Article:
The seventh year anniversary of a cultural icon’s last journey

Harry Potter and The Deathly Hallows 

How Harry Potter shaped a generation
[Via Boing Boing]

Seven years after the release of Harry Potter and the Deathly Hallows, Caroline Siedelooks back on the book series that defined a generation.

[More]

This series changed how books are read and by whom. It also instructed a generation on the proper way to deal with authoritarian perils, even as the individuals involved were complex, multifaceted characters

We could hate the actions Snape took as much as we liked them. Same with Dumlbedore. Or Draco. They did things not because they were evil but because they were humans trying to make their way in the world, dealing with the consequences of the decisions they made. Sometimes people die because of those decisions.

It showed that even if not perfect, people could do the right thing to help others and to defeat the forces that drive authoritarian tyrannies.

Exactly the battle that generation will fight in real life. Those books provided early training for what the Potter generation will deal with most of their adulthood.

Talking with strangers makes us happier and feel more productive

tokyo subway 

You’d Be Happier If You Talked to Strangers More Often
[Via D-brief]

Humans are some of the most social creatures on this planet, but step into an elevator, train or public bus and something strange happens: we fall silent, stare at the wall and ignore the strangers surrounding us. But in doing so, we might be missing out on an easy way to make ourselves happier people.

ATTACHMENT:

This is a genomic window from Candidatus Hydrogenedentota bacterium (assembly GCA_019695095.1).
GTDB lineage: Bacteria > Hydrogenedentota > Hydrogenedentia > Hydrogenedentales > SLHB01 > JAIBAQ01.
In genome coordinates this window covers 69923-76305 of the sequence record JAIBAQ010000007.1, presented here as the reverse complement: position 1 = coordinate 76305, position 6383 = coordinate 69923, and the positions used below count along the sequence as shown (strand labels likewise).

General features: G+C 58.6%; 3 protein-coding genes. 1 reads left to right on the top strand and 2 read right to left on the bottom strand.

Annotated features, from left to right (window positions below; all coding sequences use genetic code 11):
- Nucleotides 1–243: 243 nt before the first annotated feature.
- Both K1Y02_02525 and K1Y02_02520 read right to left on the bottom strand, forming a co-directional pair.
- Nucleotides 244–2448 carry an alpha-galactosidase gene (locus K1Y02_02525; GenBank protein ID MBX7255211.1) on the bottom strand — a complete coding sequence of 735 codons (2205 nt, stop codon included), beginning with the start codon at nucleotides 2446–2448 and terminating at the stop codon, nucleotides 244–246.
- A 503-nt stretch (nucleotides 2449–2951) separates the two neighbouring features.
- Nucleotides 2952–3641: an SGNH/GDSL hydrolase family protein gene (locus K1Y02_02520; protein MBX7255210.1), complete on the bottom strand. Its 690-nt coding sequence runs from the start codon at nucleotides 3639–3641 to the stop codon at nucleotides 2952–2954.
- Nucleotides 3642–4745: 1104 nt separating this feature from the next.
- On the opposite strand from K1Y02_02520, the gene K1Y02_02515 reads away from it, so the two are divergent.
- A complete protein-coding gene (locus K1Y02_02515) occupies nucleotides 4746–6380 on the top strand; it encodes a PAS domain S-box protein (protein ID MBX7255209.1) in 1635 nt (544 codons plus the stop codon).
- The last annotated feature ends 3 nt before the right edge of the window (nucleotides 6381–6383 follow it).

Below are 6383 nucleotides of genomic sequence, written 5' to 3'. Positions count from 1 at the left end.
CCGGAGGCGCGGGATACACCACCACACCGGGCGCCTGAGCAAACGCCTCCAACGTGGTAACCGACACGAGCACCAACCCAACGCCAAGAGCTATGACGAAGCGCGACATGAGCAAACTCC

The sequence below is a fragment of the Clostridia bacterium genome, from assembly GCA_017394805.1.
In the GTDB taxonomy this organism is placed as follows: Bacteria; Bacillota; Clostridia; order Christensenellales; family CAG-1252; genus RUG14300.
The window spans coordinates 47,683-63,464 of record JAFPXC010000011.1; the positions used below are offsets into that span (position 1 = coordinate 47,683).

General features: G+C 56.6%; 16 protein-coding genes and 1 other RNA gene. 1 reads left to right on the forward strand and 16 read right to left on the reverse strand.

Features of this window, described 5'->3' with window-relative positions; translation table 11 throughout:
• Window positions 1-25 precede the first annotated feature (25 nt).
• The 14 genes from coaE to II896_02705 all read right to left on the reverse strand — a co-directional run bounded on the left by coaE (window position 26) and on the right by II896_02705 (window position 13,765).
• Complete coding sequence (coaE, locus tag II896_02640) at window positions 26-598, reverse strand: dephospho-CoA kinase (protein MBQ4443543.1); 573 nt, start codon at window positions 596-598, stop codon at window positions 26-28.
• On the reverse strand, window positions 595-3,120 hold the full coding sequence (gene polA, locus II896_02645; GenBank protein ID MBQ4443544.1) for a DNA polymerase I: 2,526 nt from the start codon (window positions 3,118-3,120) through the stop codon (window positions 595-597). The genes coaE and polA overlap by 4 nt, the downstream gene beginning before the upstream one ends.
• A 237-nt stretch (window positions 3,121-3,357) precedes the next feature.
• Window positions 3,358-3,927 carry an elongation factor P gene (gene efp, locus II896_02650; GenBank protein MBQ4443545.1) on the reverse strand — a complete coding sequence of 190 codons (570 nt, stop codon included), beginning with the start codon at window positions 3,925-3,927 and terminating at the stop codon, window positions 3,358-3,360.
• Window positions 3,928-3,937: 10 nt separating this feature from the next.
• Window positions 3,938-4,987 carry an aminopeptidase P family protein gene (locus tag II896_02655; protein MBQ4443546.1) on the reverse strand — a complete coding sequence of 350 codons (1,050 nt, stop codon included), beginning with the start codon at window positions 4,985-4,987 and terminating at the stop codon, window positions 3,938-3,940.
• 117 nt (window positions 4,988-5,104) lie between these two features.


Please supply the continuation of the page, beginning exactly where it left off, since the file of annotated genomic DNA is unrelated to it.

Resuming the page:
Through several experiments, behavioral scientists Nicholas Epley and Juliana Schroeder demonstrated that we view solitude as a better option than engaging a stranger, not because we like being alone, but because we mistakenly think others don’t want to talk to us. As a result, we miss a chance to make our morning commutes more pleasurable, or even make a new friend.

Defying Expectations

The scientists started their investigation by recruiting over 100 commuters at a train station in Homewood, Illinois, and splitting them into three groups. One group was given instructions to strike up conversation with a stranger, another told to stay silent, and the third to simply carry on like they normally would. Then, after their commute, participants filled out an assessment that asked them to rate how productive, pleasant and happy their commute felt.

A second experimental group simply filled out a survey that asked them to predict their happiness levels in each of the three situations. However, they weren’t asked to take action.

In the first experimental group, those who struck up a conversation with someone — across the board — had a more pleasurable commute, and even felt more productive. On average, they spoke for 14 minutes. But interestingly, those that were asked to predict their moods went in a completely different direction: they assumed that talking to a stranger would make their commute less pleasant, less productive and leave them less happy.

[More]

It turns out that we are such social creatures that we would actually like to talk with people, even when we do not want to talk with people.

Interesting findings.

Making a better world = Separating Sheep from Goats

Ellis Island

The parable of the sheep and goats – to me, one of the defining Biblical passages describing the underlying principles of Christ’s teachings. (with the Sermon on the Mount being the other major one).

As I have written before:

Whether it is the New Commandment to love one another, the Second Great Commandment to love our neighbors, turning the other cheek in response to evil, or how to love one’s enemies, His teachings show a path that breaks cycles of violence that often reverberate during times of change and strife.